Recreational camping is not an invention like the dynamo or the incandescent lightbulb. It's a product of gradual refinement and much reconsideration, not just of camping practices but also of the animating philosophies behind them. Today's camping is the end result of changing attitudes toward wilderness as a place of mischief, devilry, and derangement in colonial times to a place of release, relaxation, or even worship. An estimated fifty million people camp every year in the United States. When contemplating such gigantic numbers, I had to wonder about the roots of this pastime, about the people who first experimented with voluntary camping, when it became popular, and how it changed or did not change with time. In the course of this journey, I began to notice that campers, including me, tended to dip their buckets into the same reservoir of tropes and traditions, unconsciously acting out the history of camping. A few brilliant, charismatic, and troubled young men with bold ideas and extravagant facial hair, and a few brave women who ventured into the forests and mountains in spite of restrictive clothing, double standards, and widespread prejudices, influenced the camping we practice today.
If you've camped because you wanted a more strenuous life to build up your character and prove something about yourself; or slept in a three-sided "lean-to" facing a cook fire; or spent thousands of dollars to stay in a luxury tent with a parquet floor, kitchen, and bathroom along with an optional "tent butler" who roasted your s'mores for you; or if you've had ecstatic visions in forests, or gone on "value added" camping trips involving yoga, lectures, site restorations, and trash pickups, you owe something to the people who launched recreational camping nearly two centuries ago.
To pay tribute to those men and women, I wanted, as much as possible, to see what they saw and do as they did. My general rule is that I could not write about any period of camping history without living through it as much as possible. In my tribute to a survivalist who camped without any gear or clothing a century ago, I went to a forest and camped with nothing, or as close to nothing as I could manage. To understand the once-standard practice of hiring a backwoods guide to accompany nineteenth-century campers into the Adirondacks of upstate New York, I went out there and hired a backwoods helper myself. As part of my exploration of Leave No Trace camping, I set out to clean up one of America's most popular mountains, using a biohazardous waste receptacle called the Immaculator. I camped in the croc-and-gator-infested Everglades with one of the least-represented groups of people in American campgrounds to explore the thorniest question in outdoor recreation today: What can be done about the blinding whiteness of camping and the diversity gap in the woods?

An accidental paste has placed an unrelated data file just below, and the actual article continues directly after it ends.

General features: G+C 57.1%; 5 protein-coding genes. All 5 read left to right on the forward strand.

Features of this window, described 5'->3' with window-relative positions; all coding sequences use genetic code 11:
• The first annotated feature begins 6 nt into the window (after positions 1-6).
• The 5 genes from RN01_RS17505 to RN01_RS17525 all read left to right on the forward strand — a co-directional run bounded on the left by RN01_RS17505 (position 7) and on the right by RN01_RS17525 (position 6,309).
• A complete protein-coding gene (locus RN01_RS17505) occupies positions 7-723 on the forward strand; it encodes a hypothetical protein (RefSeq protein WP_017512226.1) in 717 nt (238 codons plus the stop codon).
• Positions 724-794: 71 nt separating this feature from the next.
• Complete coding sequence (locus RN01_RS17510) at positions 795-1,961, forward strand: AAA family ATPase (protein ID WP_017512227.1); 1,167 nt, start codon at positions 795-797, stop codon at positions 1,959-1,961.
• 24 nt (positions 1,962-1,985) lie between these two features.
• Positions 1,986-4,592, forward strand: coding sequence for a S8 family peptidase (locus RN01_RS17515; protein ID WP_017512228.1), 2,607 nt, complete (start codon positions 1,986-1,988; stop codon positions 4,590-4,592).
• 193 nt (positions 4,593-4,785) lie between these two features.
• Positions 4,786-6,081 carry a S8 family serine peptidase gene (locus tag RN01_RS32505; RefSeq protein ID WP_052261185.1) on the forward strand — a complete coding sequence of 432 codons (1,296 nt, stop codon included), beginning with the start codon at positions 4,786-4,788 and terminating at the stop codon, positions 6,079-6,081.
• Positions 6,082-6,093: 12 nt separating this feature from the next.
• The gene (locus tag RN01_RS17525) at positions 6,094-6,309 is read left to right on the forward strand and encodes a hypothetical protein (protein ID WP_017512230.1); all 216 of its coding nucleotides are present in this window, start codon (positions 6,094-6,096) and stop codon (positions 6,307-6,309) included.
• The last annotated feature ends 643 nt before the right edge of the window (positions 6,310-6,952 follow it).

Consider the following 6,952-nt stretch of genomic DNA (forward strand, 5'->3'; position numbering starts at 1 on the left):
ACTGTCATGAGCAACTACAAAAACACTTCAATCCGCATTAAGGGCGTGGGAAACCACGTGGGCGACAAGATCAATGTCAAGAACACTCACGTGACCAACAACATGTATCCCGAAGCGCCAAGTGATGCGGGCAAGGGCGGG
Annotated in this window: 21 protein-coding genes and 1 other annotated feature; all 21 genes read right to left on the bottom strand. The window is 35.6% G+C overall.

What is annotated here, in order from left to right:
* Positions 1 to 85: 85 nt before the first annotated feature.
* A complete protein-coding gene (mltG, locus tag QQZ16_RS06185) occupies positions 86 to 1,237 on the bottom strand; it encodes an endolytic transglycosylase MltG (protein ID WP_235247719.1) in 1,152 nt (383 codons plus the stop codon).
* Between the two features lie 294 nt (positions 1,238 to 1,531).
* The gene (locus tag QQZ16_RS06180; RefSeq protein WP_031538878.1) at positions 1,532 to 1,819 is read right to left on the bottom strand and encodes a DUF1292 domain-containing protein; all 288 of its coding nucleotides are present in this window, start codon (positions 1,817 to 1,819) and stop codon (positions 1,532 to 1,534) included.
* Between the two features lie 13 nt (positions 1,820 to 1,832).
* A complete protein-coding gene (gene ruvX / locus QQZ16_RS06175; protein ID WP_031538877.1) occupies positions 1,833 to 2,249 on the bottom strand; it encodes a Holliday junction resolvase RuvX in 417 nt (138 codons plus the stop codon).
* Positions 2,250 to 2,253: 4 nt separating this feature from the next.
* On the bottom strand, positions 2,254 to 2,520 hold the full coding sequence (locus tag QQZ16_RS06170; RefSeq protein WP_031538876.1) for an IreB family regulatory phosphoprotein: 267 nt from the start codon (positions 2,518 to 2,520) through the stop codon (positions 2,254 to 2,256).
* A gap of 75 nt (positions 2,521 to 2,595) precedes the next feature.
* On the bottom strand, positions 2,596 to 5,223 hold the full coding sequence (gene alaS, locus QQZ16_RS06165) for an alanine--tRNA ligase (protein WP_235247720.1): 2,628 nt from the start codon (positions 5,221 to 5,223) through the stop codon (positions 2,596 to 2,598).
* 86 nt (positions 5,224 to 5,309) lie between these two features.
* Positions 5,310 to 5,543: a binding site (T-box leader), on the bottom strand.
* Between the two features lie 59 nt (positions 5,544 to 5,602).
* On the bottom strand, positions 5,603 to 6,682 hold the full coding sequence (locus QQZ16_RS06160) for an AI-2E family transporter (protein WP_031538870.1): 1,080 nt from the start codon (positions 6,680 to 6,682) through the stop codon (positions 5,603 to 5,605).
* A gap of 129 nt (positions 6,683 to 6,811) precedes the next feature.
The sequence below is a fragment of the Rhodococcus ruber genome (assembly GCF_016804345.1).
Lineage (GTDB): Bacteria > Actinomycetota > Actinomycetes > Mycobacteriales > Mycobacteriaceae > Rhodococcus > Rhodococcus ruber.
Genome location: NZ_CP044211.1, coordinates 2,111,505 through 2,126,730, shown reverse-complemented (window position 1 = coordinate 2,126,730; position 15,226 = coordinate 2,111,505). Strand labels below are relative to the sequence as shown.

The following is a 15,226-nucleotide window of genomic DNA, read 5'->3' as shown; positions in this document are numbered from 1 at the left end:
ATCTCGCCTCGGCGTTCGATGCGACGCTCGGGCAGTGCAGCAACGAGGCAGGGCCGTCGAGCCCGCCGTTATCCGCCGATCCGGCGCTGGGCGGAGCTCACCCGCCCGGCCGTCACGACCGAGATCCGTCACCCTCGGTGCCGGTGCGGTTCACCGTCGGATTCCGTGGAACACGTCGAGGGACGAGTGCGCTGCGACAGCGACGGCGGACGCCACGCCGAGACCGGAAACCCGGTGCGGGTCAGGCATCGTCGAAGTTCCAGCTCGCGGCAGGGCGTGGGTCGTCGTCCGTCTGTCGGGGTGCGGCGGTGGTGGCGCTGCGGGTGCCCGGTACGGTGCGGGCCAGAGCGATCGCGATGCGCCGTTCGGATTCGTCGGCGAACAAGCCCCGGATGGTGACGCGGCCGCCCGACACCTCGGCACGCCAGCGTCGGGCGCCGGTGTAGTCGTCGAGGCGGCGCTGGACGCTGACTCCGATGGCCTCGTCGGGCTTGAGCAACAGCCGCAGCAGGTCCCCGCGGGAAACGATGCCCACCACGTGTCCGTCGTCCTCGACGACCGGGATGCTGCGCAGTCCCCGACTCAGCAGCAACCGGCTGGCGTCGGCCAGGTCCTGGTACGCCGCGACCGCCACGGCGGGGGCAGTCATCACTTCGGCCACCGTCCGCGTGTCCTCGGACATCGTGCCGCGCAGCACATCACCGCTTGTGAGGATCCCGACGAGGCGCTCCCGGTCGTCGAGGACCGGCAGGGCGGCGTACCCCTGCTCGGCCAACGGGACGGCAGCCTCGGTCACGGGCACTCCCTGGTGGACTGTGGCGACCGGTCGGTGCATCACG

When safety and logistics permitted, I made sure to bring my wife and, in particular, my young daughter on these campouts, because my parents transmitted their love of the wilderness to me when I was a young child. I wanted to preserve and sustain this value for Julianna so she wouldn't grow up to be a twenty-first-century neurasthenic glued to whichever digital gewgaw will become "a thing" by the time she reaches adolescence. So I hope you've cinched up your Gore-Tex boots, slathered yourself with SPF 100 sunscreen, and updated your life insurance policy. Throw your things in the backseat. It's time to go camping.
HELP ME, HENRY
How many a man has dated a new era in his life from the reading of a book? —Henry David Thoreau, "Walden"
Everyone has an overwhelming influence at a tender age. One person or entity rules over them. For some unfortunates, it's Ayn Rand. For others, it's Paulo Coelho, Viktor Frankl, Judas Priest, or Neil Peart, the drummer and lyricist from the rock band Rush. Henry David Thoreau is an influence that must overcome you when you're young or not at all. Otherwise he cannot infect you. You'll develop immunity. If you pick it up when you're too old, his most famous book, "Walden," tastes funny: a treacle pie with too much vinegar. The odd flavor makes sense, considering Thoreau was young, heartbroken, drifty, and confused when he set out to have the experiences that informed the book. That is one reason "Walden" remains a classic for literary-minded campers, with special appeal to youthful wilderness explorers and aspirants to the simple life. Thoreau speaks to people like my younger self: lumpy, shiftless, bumbling, insecure, unsettled, unfulfilled, and out of step with the times. In proclaiming the woods a refuge, Thoreau, in an offbeat and prickly way, helped generations of nervous Americans fall in love with camping.